Lastly, this idea that the city doesn’t want to “saddle” future councils with the burden of future raises and expenses doesn’t sit well with me. Each time the city has entered into a contract with the officers, the sitting council has approved it for however long that contract is supposed to last. I dare say that the council that approved the second contract was not the exact same sitting council at the end of the contract. Same thing for this present contract or any future contracts, if there are any.
What I foresee happening is another mass exodus from the department. Every single agency in the state, in the nation for that matter, is having trouble hiring officers in this day and age. Many of our young officers can go to other cities with their training and start off making more money and may only have to do a smaller amount of work for it. The San Angelo Police Department has hired enough officers over the course of the last 10 or 12 years to staff over two police departments. We constantly lose officers to other agencies, mainly because of pay. This last contract was working to slow or even stop that exodus, but if this contract fails, there will be little reason for the younger officers to stay here, and no reason for the older, more experienced officers to stay. Retirements are going to go up, loss of our young officers will increase, and recruitment will once again become a revolving door.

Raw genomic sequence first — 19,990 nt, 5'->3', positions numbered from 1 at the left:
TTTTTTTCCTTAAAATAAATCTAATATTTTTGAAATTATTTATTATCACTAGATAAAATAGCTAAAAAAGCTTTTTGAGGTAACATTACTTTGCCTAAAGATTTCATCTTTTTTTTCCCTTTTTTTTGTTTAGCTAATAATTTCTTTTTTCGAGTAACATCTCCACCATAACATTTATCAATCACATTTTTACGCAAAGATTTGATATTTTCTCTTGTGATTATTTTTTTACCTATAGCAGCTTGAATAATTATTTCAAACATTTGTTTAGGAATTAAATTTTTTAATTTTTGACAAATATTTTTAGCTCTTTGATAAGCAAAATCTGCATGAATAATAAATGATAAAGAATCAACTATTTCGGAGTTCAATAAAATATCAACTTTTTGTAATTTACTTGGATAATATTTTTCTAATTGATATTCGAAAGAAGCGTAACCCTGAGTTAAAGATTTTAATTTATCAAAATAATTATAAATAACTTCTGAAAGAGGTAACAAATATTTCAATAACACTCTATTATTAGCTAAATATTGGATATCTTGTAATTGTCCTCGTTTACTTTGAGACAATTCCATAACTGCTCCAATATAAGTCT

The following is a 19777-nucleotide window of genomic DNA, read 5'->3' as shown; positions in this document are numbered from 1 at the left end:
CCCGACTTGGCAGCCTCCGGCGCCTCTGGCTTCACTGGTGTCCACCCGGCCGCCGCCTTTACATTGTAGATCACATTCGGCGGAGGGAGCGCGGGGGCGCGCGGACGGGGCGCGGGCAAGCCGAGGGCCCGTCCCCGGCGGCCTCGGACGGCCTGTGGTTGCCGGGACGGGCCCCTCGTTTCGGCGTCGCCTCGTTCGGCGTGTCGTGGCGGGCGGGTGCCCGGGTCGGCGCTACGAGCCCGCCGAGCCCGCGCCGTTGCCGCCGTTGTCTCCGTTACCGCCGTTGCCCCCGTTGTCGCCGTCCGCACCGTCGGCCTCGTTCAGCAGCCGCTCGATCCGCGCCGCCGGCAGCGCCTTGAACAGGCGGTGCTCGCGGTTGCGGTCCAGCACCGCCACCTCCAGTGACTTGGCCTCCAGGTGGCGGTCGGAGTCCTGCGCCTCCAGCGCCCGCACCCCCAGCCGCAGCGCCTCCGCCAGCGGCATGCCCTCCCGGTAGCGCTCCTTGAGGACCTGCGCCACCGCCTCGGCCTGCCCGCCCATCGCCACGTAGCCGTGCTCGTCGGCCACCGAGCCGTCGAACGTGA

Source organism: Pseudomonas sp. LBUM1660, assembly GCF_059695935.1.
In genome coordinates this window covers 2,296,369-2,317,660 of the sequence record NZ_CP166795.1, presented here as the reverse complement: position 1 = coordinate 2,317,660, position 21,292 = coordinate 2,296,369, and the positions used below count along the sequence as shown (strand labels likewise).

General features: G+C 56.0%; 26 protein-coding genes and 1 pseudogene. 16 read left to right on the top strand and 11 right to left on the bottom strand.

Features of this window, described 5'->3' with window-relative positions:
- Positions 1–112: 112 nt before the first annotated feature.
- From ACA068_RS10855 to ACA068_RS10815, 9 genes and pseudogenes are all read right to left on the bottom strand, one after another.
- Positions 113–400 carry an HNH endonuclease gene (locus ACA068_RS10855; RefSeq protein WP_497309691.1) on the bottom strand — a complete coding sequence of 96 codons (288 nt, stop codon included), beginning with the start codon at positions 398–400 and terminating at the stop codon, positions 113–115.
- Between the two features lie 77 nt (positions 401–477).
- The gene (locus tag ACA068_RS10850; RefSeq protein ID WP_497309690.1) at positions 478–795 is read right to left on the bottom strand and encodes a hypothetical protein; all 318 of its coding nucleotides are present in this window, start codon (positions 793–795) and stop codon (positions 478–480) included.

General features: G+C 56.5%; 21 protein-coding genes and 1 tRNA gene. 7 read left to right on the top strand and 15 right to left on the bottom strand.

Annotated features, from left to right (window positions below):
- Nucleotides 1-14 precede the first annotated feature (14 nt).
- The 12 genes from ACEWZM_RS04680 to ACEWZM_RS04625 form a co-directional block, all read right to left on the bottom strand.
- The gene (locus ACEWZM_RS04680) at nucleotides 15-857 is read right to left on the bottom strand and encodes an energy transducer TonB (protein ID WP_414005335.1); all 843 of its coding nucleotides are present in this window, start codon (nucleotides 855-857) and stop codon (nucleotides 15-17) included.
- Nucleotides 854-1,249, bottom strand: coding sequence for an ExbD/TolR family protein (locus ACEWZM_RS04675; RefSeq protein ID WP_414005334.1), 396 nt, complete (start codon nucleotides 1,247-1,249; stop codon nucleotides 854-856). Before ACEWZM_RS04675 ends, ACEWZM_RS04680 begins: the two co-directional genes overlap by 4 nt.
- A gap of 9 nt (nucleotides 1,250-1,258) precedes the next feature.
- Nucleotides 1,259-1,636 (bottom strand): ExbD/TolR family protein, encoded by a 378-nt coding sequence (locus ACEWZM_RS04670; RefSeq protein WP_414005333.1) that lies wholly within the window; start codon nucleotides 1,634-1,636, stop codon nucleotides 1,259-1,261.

It’s your tax dollars at work. How do you want those dollars to work for you, to keep our officers or just to train more officers so they can go to other agencies?
Note: John E. Rodriguez, a retired sergeant from the San Angelo Police Department, a former city employee of almost 33 years, and a friend of many of the officers still at the department wished to express his opinion about the current issue between the city and the police officers.